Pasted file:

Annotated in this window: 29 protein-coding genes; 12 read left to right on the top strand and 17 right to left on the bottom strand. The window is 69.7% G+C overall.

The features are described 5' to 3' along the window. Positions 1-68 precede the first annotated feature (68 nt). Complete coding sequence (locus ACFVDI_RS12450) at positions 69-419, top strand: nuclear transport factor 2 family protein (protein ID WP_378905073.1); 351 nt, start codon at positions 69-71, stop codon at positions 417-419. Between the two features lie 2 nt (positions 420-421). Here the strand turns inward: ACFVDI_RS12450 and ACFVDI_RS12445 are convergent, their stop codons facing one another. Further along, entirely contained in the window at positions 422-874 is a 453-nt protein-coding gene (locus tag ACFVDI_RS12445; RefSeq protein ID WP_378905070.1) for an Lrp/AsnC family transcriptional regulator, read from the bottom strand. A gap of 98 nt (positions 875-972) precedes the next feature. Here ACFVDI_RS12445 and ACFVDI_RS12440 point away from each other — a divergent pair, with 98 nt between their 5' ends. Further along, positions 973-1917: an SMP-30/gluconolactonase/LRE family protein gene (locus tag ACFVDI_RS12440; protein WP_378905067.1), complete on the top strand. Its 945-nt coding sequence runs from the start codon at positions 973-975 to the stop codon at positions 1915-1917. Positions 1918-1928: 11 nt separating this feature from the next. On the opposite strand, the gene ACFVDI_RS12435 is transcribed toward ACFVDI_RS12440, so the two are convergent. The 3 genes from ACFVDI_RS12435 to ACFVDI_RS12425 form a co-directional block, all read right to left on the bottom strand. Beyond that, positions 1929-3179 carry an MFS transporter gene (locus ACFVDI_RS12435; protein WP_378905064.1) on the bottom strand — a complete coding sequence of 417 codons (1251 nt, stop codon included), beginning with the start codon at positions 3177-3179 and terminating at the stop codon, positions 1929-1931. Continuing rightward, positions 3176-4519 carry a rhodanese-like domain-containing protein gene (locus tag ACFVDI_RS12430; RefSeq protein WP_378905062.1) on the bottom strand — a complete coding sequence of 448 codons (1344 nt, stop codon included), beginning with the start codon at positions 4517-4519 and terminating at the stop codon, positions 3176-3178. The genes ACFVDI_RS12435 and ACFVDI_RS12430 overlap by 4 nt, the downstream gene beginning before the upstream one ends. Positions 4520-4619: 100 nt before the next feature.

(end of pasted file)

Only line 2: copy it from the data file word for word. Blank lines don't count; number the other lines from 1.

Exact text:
The features are described 5' to 3' along the window. Positions 1-68 precede the first annotated feature (68 nt). Complete coding sequence (locus ACFVDI_RS12450) at positions 69-419, top strand: nuclear transport factor 2 family protein (protein ID WP_378905073.1); 351 nt, start codon at positions 69-71, stop codon at positions 417-419. Between the two features lie 2 nt (positions 420-421). Here the strand turns inward: ACFVDI_RS12450 and ACFVDI_RS12445 are convergent, their stop codons facing one another. Further along, entirely contained in the window at positions 422-874 is a 453-nt protein-coding gene (locus tag ACFVDI_RS12445; RefSeq protein ID WP_378905070.1) for an Lrp/AsnC family transcriptional regulator, read from the bottom strand. A gap of 98 nt (positions 875-972) precedes the next feature. Here ACFVDI_RS12445 and ACFVDI_RS12440 point away from each other — a divergent pair, with 98 nt between their 5' ends. Further along, positions 973-1917: an SMP-30/gluconolactonase/LRE family protein gene (locus tag ACFVDI_RS12440; protein WP_378905067.1), complete on the top strand. Its 945-nt coding sequence runs from the start codon at positions 973-975 to the stop codon at positions 1915-1917. Positions 1918-1928: 11 nt separating this feature from the next. On the opposite strand, the gene ACFVDI_RS12435 is transcribed toward ACFVDI_RS12440, so the two are convergent. The 3 genes from ACFVDI_RS12435 to ACFVDI_RS12425 form a co-directional block, all read right to left on the bottom strand. Beyond that, positions 1929-3179 carry an MFS transporter gene (locus ACFVDI_RS12435; protein WP_378905064.1) on the bottom strand — a complete coding sequence of 417 codons (1251 nt, stop codon included), beginning with the start codon at positions 3177-3179 and terminating at the stop codon, positions 1929-1931. Continuing rightward, positions 3176-4519 carry a rhodanese-like domain-containing protein gene (locus tag ACFVDI_RS12430; RefSeq protein WP_378905062.1) on the bottom strand — a complete coding sequence of 448 codons (1344 nt, stop codon included), beginning with the start codon at positions 4517-4519 and terminating at the stop codon, positions 3176-3178. The genes ACFVDI_RS12435 and ACFVDI_RS12430 overlap by 4 nt, the downstream gene beginning before the upstream one ends. Positions 4520-4619: 100 nt before the next feature.